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Feather River Bulletin
Quincy, California
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February 25, 2015     Feather River Bulletin
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February 25, 2015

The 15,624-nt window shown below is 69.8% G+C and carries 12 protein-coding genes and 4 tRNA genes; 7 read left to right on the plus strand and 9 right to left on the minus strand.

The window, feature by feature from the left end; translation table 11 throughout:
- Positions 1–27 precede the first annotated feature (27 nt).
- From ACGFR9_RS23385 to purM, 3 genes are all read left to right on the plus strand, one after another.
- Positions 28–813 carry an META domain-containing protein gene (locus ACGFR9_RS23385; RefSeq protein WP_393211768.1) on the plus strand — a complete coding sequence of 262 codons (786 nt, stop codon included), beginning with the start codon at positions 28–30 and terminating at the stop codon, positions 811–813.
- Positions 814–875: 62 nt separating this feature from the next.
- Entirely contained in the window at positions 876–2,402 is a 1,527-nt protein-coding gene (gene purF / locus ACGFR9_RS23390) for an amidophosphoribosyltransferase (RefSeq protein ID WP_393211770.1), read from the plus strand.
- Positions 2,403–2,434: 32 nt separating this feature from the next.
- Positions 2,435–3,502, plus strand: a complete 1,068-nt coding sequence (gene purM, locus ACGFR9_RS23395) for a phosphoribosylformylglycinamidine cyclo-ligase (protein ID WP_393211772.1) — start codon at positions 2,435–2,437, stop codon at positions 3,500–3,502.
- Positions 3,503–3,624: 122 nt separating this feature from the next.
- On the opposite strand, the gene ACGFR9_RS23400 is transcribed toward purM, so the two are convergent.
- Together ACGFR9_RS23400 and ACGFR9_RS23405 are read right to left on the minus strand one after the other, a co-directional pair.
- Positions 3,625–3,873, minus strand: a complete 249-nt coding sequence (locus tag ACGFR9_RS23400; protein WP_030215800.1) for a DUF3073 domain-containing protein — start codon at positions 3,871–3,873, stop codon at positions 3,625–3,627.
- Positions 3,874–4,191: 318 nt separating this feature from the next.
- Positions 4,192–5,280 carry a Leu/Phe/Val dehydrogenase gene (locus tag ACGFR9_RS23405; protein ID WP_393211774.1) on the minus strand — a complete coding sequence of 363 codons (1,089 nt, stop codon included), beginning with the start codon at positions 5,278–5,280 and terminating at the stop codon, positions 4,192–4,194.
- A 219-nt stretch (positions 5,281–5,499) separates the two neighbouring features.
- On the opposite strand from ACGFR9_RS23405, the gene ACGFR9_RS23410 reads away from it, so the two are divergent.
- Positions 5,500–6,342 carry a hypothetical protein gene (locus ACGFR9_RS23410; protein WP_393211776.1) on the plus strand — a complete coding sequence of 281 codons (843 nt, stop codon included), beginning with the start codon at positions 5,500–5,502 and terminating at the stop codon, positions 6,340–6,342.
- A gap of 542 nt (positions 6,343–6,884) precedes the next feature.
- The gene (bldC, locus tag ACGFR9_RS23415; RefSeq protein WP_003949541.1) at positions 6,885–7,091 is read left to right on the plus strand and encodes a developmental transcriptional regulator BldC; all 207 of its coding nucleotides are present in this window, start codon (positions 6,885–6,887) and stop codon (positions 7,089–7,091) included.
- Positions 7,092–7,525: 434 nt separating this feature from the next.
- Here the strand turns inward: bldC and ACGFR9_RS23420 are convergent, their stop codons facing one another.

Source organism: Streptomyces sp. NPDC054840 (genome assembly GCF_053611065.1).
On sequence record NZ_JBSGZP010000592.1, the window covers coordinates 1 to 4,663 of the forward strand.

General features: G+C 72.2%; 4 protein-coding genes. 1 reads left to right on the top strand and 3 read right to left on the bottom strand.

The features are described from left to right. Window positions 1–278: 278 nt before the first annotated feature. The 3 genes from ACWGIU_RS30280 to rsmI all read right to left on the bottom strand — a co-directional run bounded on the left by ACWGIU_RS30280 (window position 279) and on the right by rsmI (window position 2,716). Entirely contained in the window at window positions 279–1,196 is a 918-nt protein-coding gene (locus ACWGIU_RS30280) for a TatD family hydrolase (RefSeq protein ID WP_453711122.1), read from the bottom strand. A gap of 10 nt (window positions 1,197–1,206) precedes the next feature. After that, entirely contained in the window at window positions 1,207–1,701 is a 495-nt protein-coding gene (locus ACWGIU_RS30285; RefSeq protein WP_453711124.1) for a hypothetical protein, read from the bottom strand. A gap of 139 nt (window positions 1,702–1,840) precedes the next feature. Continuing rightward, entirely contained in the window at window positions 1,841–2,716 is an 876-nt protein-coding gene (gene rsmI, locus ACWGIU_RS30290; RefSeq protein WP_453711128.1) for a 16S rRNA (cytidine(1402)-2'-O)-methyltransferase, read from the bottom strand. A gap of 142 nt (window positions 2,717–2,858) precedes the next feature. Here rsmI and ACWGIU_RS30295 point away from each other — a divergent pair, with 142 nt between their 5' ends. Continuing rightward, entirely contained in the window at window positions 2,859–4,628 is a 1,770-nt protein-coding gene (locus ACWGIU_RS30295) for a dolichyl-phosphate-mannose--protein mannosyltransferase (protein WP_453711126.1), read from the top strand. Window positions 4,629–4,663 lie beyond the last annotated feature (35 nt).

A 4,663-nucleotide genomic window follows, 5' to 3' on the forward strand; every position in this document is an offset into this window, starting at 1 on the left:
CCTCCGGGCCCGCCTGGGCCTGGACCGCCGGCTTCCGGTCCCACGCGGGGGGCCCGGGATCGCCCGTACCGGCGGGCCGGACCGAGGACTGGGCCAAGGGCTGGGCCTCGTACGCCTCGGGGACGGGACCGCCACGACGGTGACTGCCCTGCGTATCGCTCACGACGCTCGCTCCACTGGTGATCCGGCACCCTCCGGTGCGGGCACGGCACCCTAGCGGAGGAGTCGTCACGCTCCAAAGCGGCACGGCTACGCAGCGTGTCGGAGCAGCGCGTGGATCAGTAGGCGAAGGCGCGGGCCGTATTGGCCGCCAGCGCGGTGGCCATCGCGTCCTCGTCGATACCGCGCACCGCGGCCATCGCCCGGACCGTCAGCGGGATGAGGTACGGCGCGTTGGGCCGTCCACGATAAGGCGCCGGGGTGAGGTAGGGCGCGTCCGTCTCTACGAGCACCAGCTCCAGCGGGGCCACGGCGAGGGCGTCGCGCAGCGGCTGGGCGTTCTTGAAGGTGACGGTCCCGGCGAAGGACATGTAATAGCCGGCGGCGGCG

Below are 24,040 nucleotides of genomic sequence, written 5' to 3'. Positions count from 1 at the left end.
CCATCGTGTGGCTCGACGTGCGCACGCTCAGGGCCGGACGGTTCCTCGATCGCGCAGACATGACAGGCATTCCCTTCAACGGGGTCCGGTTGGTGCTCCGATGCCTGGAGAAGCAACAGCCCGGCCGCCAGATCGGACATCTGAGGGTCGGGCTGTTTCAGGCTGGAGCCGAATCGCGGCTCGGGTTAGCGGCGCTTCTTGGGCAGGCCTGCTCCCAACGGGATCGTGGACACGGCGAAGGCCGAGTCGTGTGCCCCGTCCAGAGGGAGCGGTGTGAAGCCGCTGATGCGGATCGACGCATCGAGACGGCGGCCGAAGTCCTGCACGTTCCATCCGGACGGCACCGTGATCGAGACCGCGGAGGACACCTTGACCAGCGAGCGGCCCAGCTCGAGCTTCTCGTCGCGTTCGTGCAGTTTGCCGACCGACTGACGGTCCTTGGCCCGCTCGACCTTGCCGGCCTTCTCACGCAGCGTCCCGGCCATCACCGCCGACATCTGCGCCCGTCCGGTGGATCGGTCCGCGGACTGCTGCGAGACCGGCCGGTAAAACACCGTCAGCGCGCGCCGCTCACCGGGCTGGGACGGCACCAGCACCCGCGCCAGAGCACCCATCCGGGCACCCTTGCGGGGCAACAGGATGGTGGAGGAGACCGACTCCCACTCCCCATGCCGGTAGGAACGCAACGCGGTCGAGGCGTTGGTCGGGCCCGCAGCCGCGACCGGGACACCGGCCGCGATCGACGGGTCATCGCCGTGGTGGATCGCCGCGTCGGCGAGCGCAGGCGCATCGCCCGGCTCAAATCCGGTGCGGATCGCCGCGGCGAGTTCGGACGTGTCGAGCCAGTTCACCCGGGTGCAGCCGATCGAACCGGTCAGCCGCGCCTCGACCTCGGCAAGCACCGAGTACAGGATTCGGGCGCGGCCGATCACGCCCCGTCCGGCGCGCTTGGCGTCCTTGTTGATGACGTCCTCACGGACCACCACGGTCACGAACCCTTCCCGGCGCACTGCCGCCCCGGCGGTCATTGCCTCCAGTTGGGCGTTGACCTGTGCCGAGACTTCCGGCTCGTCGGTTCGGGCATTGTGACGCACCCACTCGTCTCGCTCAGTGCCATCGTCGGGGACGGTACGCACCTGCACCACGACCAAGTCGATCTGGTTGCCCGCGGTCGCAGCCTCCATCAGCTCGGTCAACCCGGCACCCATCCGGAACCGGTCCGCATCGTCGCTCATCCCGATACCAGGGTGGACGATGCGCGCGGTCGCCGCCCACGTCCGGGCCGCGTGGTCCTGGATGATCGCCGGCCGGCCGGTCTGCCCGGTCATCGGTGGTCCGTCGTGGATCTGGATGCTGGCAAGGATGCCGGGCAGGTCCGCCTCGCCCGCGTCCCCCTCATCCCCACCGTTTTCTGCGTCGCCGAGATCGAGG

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Prosecutors deny Moonlight Fire cover-up -- Page 2A Dellinger's Pond to be restored -- Page 8A Vol. 148, No. 29 www.plumasnews.com 530-283-0800 Wednesday, Feb. 25, 2015 50 debate -- Indian Valley residents have mixed feelings about potentially selling Round Valley Reservoir water./Page 1B Editorial: CAO needed -- It's time for the county to abandon its crisis-management model and hire an administrative oflmer./Page 6B Perfection -- The Indian Valley boys' basketball team beat Loyalton to finish with a 10:0 league record./ Page 1C ..... ...........  - :: The fate of Quincy Nursing & Rehabilitation with its 60 employees and 32 residents was decided yesterday afternoon. Following an emotional public meeting and a closed session of the Plumas District Hospital Board of Directors, CEO Dr. Jeff Kepple announced that the hospital would be unable to acquire the facility. Plans are underway to relocate the patients. Photo by Debra Moore PDH can't save nursing home 0000.OijA/00 Acquisition would threaten the financia future of the hospital Kepple told the crowd, be feasible.  l:bJ: re "trOis is o delDite mclrl]tude of losses that referring to how he felt when Initially Cambridge Health Today: "Koyaanisqatsi," 6 p.m., Science 104 at Feather River College. FRC Sustainability Action Team presents cult classic as part of spring Environmental Film Series. Free, open to the public; beverages, popcorn provided. For information: Dr. Darla DeRuiter, 283-0202, ext. 262, dderuiter@frc.edu. Today and tomorrow: "Selma" screenings, 7 p.m., Town Hall Theatre. Film presented by Plumas Arts, Feather River College, Plumas National Forest in celebration of Black History Month. Tomorrow: Forest project open house, 6 - 8 p.m., Plumas County Library conference room at 445 Jackson St. Plumas National Forest Fuels Ecologist Dave Ki0ateder discusses Butterfly Twain Fuels Reduction and Forest Restoration Project. For information: 283-7673 Friday: "The Wireless Generation'; doors open 6:30 p.m., film starts 7 p.m.; West End Theatre. Q&A session with filmmaker/National Geographic Traveler of the Year follows. Free, For information: Tiffiney Lozano, 394-0281. Saturday: Wafflebreakfast, 8 - 10 a.m., Feather River Grange. $6. For information: 927-8879. Live music, 9 p.m., Main Street Sports Bar and Lounge at 395 Main St. Featuring high-octane rock from Blackout Betty. For information: 283-9788. dmoore@plumasnews.com Plumas :District Hospital will not be taking over Quincy Nursing & Rehabilitation. Hospital CEO Dr. Jeff Kepple made the announcement following a somber public meeting yesterday afternoon and a closed session with his board of directors later in the day. From the time Kepple and other healthcare leaders learned Jan. 14 of the proposed nursing home closure, they investigated couldieopardize our hospital." Dr. Jeff Kepple CEO, Plumas.District Hospital various ways to take Over the facility that employs 60 and provides a home for nearly three dozen residents. By Tuesday meeting, the census had dropped to 28. Kepple and Public Health Director Mimi Hall led the meeting, as they did at the first public forum on the topic 20 days ago. But in contrast to the number of residents who spoke then, by the end of Kepple and Hall's remarks, most seemed resigned to the outcome. Both Kepple and Hall described themselves as optimists who thought they could make it work. "There's no possible way we could have this town suffer a loss to perhaps our most vulnerable citizens," the closure was first announced. He said he knew that the community looked to the hospital to solve the problem because of its dedication to healthcare and the fact that there were "no other buyers." "My thought process was 'of course we can,'" Kepple said and set out to accomplish it. For days, the news' seesawed between positive and negative, and late last week it appeared that all of the pieces had fmally settled into place and it would Care sought $950,000 for the facility. When Kepple said that he offered $200,000 and asked Cambridge to make a $750,000 donation, the crowd laughed. But the offer was accepted. Cambridge CEO Doug Easton called Kepple last Friday to deliver the company's decision, and'said it was due to the "fair and professional" manner of Kepple and Hall. The Public Health Director has been See Closure, page 5A Joan Mills stitches thefinishing touch  a label with the words "Dress A Girl Around the World"  onto a just-completed dress. Photo by Debra Moore Ladies dress girls around world Debre Moore Staff Writer dmre@plu masnews'cm The colorful fabric is being transforraed into more than just a pretty dress; it also provides protection for the little girl who will be wearing it. During the afternoon of Feb. 17, a group of ladies gathered in the Quincy library meeting room on behalf of Dress a Girl Around the World, a campaign under the nondenominational Christian organization Hope 4 Women International.  At their center is Greenville resident Leah Almquest, who first learned of the program through her grandchildren who attend the Bayside Church in the Sacramento area. Her grandson is a Boy Scout and when his troop traveled to Haiti, members took dresses to distribute to the girls in the area they visited. "Grandma, you should have seen those girls, they were so happy," Almquest recalls her grandson telling her, .... Almquest researched the organization and liked the concept. "By providing a new dress you may well be changing a young girl's destiny," information on the website proclaims. "Village pastors tell us that a girl wearing a new dress presents an appearance that she is well cared for and may discourage would be predators. We attach our Dress a Girl label on the outside of each dress sending an additional message that each girl is under the care of an organization, giving her additional protection from See Dresses, page 4A Empty Quincy lot to see firstsigns of rebuilding since fire James Wilson Staff Writer jwilson@plurnasnews.com Though foundations might not be poured in the immediate future, the fin'st sign of rebuilding at the empty lot in downtown Quincy will be visible in the next week. An order was placed to Quincy Community Services District to Install a new sewer line at the location of the old Great Northern building. The old Pizza Factory building site has an existing sewer lateral and water meter, said QCSD Manager Larry Sullivan, so work will solely be done on the site of the old Great Northern building. The buildings were destroyed by fire in December 2013. The sewer installation is tentatively scheduled for the week of March 2. Lot owner Tommy Miles warned that the installation will entail cutting into the sidewalk and at least the right lane of Main Street. : Both Miles and Pizza Factory owner Sonny Khalid said they are still unsure when actual rebuilding will commence. Both owners are currently involved in litigation with their insurance companies. "Lots of news on the litigation, but nothing I can share specifically other than to say that we're making progress," Miles commented. Khalid mentioned last week that his insurance company is continuing to give him the runaround. In a previous interview from December 2014, Khalid said his insurance company offered him a settlement of roughly $400,000 less than what is needed to rebuild. Last week, Khalid checked in on an investigation his insurance company is conducting. "I asked them for a timeline, and they told me it could be a week, it could be three months," said Khalid. Until then, Khalid said he is playing the waiting game. "I need some sort of green signal from the insurance company to move forward," Khalid said. "If they deny my claim, we'll have to proceed from there." An indication that building may start this summer, at least on Miles' lot, can be construed from the relocation of the downtown Quincy artists' See Lot, page 4A To subscribe to the Bulletin, call 530-283-0800